Socialpost

Complete News World

Why the Anti-ESG Movement Is Forming in the US

Why the Anti-ESG Movement Is Forming in the US

While ESG criteria are increasingly being considered in Europe, they are being questioned across the Atlantic. Despite the growing real impact of climate change, sustainable finance has never been under such severe attack as it is today.

The center of this movement is in the American South, where a heated debate about progressive ideas has erupted in the wake of the early election campaign. It is about both minority rights and the challenges of energy transition. What are the reasons for this “anti-ESG crusade” that will be talked about even more in the future?

When sustainable finance becomes politics

This primal political debate highlights how difficult it is for the private sector, especially the financial sector, to make progress on sustainability issues faster than society is ready for. Reality on site meets aspirations towards the future – two perspectives that may conflict with each other.

“Our job is to give citizens (…) a voice back in the American economy by encouraging companies to focus on merit rather than politics,” even Florida’s Republican governor’s camp complained of “big corporations.” Politicians use their economic power to impose unworkable policies at the ballot box.

This situation shows how difficult it is for the financial sector to play its part in financing change without relying on clear public policy.

From word to action

The conflict is now being pursued legally. Eighteen states are now taking action against ESG, with Florida leading the way. A law was recently passed there that aims to ban the use of ESG criteria in public investments, bond issues and national and local procurement policies.

See also  Are NFTs the Future of Fine Art Collecting?

The financial sector has come under particular scrutiny: important firms such as BlackRock and JP Morgan have been neglected. Accusation: You care more about the climate or the fight against guns. Some can’t handle the pressure: Vanguard, the world’s second-largest asset manager, has pulled out of the Climate Protection Alliance’s Net Zero Asset Managers Initiative.

Ideological conflict has also found its way into the general meetings of companies. In 2023, the number of stakeholder proposals for resolutions against companies’ social or environmental aspirations has increased significantly.

A clash of two worldviews

The debate is based on two different perspectives on economics and the role of corporations.

  • On the one hand there are proponents of the Friedmanian view, according to which corporate social responsibility involves only profit maximization.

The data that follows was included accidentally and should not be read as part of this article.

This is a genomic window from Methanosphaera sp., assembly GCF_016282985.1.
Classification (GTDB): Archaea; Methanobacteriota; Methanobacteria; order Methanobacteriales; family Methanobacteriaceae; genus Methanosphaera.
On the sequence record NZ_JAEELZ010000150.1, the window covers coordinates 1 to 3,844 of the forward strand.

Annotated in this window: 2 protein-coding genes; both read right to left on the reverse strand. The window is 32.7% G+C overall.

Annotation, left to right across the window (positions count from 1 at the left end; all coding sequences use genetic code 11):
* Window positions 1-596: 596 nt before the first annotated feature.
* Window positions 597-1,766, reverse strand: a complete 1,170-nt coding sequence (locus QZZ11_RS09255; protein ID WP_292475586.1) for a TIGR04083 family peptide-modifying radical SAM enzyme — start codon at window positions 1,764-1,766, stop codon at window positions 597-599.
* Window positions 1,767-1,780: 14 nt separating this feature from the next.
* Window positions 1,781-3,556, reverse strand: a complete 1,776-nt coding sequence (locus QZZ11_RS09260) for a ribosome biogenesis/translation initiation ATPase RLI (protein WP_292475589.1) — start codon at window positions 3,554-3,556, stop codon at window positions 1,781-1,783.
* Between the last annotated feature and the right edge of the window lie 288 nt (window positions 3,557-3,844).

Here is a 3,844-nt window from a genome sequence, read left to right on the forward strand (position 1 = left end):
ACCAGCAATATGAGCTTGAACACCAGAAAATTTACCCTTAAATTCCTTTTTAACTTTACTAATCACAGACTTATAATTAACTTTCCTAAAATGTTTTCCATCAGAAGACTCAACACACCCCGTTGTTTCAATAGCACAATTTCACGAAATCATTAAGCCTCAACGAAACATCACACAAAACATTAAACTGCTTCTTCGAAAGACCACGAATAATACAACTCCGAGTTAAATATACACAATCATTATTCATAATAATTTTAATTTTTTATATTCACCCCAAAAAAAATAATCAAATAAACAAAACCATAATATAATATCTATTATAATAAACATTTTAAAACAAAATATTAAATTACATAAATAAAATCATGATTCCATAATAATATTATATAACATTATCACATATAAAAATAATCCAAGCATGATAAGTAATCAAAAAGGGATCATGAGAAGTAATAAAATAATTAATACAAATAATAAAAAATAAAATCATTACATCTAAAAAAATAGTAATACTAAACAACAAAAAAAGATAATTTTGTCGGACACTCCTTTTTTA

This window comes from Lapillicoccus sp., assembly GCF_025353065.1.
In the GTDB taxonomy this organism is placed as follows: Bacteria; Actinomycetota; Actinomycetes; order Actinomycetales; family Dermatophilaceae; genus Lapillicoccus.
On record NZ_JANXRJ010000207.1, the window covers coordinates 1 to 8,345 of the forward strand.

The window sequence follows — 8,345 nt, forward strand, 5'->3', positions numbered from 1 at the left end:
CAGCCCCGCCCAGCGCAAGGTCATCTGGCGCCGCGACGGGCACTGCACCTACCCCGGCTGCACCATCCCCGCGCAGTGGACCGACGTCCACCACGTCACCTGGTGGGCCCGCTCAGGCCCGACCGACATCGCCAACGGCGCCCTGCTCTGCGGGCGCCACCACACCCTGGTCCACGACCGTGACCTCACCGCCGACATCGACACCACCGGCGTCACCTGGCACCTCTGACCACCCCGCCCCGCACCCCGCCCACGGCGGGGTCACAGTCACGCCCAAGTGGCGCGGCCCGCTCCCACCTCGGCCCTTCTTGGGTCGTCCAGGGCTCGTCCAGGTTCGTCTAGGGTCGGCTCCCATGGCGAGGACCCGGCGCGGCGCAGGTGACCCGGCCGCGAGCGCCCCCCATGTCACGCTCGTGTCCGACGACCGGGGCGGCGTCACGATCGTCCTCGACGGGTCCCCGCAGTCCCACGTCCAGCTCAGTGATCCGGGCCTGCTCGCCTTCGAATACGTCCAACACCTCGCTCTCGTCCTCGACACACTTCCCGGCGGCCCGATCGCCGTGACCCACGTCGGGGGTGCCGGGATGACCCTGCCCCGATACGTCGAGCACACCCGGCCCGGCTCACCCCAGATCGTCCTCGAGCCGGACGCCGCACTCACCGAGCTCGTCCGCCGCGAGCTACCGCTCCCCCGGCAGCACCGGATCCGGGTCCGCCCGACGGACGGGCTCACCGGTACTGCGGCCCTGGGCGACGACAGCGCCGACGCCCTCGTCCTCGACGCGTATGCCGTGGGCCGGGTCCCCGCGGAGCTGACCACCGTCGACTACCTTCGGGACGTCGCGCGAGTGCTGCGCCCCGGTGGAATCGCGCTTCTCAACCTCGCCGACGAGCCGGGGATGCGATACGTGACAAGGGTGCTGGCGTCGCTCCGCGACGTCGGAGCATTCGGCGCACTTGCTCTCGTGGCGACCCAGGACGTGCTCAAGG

• On the other hand, Richard B. Proponents of Freeman’s view must consider all stakeholders.

In the current situation, the financial object and the dual object confront each other, encountering this well-known debate. How, then, is fiduciary duty to be understood? According to ESG critics, investors “shouldn’t have to pay to save the world”. For others, to paraphrase ESG advocate Paul Polman, “companies cannot thrive in failed societies.”

Abandoned by interim policy

But could the roots of the problem be deeper?Progressive ideas are fueled by a greater focus on ESG criteria, challenging the fossil fuel-based, productivity-focused model.

It is no coincidence that mobilization is particularly strong in the American South. Prosperity and jobs there depend on fossil fuels. Fossil fuel deniers are literally hanging the sword of Damocles over these states and their people, who seem to have been forgotten by the policy of fair change.

See also  Anthony Blingen: US welcomes release of 15 Armenians detained by Azerbaijan - AZERTAG

However, the success of a transitional policy depends on the adoption of measures adopted by states. The consequential effect of serious decisions, especially in relation to employment, should be considered in advance – which is obviously not the case here.

From a European perspective, and the fact that the United States recently passed very generous federal measures to support investment in low-carbon technologies, the Inflationary Reduction Act (IRA), this movement is worrisome due to its extreme nature. It should remind us of the impact of intransigent policies that ignore local challenges and people’s concerns.

As responsible investors, we remain vigilant and strive to create awareness about the companies we invest in through our involvement.

About the Author:

Coline Pavot, Head of Responsible Investment Research at French asset manager LFDE.